10.3 Civil Rights—Title VII—Disparate Treatment— “Because of” Defined
“Because of” means “by reason of” or “on account of.” This is sometimes referred to as “but-for causation.” This form of causation is shown whenever a particular outcome would not have happened “but for” the purported cause. It is a reason without which the [state adverse employment action] would not have occurred.
A but-for test directs us to change one thing at a time and see if the outcome changes. If it does, we have found a “but-for cause.” Often, events have multiple but-for causes. For example, if a car accident occurred both because the defendant ran a red light and because the plaintiff failed to signal his turn at the intersection, we might call each a “but-for cause” of the collision.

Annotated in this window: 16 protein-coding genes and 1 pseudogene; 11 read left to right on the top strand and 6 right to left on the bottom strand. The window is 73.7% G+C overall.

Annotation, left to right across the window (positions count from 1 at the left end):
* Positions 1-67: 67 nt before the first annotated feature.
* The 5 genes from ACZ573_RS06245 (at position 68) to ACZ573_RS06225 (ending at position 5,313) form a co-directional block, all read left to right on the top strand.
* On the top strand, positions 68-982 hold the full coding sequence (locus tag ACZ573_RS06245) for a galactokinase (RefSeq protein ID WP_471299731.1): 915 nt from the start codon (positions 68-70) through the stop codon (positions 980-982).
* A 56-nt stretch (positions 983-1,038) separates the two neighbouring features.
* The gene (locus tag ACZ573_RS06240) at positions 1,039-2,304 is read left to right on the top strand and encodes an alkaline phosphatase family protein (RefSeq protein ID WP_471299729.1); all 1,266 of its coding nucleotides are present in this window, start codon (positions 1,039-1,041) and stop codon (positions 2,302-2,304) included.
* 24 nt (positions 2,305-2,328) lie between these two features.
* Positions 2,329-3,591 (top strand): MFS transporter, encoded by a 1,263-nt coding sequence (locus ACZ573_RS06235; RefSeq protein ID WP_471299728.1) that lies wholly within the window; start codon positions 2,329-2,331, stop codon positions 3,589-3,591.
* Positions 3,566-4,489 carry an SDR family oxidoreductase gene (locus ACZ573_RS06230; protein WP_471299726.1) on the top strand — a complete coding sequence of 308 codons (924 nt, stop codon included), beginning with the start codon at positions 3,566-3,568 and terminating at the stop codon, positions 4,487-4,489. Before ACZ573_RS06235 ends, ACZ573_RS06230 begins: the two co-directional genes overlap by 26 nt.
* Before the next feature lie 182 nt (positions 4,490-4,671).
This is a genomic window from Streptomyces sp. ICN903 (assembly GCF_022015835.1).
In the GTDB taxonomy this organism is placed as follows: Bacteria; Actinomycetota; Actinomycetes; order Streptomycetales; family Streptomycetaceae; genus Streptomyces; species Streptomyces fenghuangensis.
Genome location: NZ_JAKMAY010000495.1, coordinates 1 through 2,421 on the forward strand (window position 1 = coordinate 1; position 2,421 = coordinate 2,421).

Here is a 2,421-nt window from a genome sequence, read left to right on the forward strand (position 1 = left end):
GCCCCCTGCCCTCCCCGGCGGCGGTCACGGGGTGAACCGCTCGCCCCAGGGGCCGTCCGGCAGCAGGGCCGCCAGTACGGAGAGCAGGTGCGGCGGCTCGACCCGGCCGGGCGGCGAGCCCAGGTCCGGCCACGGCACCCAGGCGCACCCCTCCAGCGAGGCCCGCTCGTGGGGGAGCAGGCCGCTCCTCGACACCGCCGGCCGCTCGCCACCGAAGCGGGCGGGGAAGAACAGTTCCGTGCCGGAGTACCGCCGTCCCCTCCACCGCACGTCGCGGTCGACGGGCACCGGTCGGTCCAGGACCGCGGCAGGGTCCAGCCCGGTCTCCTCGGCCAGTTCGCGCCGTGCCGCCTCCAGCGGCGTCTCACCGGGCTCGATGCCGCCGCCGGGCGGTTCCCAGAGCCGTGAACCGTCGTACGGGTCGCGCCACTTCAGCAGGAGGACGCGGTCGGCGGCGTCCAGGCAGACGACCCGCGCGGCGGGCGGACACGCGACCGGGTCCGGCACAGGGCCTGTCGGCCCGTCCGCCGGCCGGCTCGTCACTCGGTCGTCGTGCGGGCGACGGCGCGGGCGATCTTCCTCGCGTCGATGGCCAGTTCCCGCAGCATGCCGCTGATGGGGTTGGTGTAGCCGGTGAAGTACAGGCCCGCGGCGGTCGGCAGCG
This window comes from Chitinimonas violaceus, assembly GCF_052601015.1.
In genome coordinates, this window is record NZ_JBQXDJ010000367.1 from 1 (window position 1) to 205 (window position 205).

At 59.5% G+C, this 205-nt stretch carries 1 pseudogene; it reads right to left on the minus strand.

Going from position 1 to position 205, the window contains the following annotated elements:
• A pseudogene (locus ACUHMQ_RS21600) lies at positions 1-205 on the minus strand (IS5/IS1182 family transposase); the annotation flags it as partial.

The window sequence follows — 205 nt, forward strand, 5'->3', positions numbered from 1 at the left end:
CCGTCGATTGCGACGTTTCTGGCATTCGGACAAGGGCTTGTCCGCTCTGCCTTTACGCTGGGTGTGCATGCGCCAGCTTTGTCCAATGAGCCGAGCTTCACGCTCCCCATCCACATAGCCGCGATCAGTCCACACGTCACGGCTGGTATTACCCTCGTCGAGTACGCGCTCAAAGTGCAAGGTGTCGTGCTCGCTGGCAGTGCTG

In the context of this claim, a defendant cannot avoid liability just by citing some other factor that contributed to the challenged employment decision. So long as the plaintiff’s [race] [color] [religion] [sex] [national origin] was one but-for cause of that decision, that is enough to trigger the law. A “but-for cause” does not mean the sole cause or even a primary cause.
See Bostock v. Clayton Cnty., 140 S. Ct. 1731, 1739 (2020) (explaining “because of” and but-for causation in context of claim under Title VII).
Revised Mar. 2022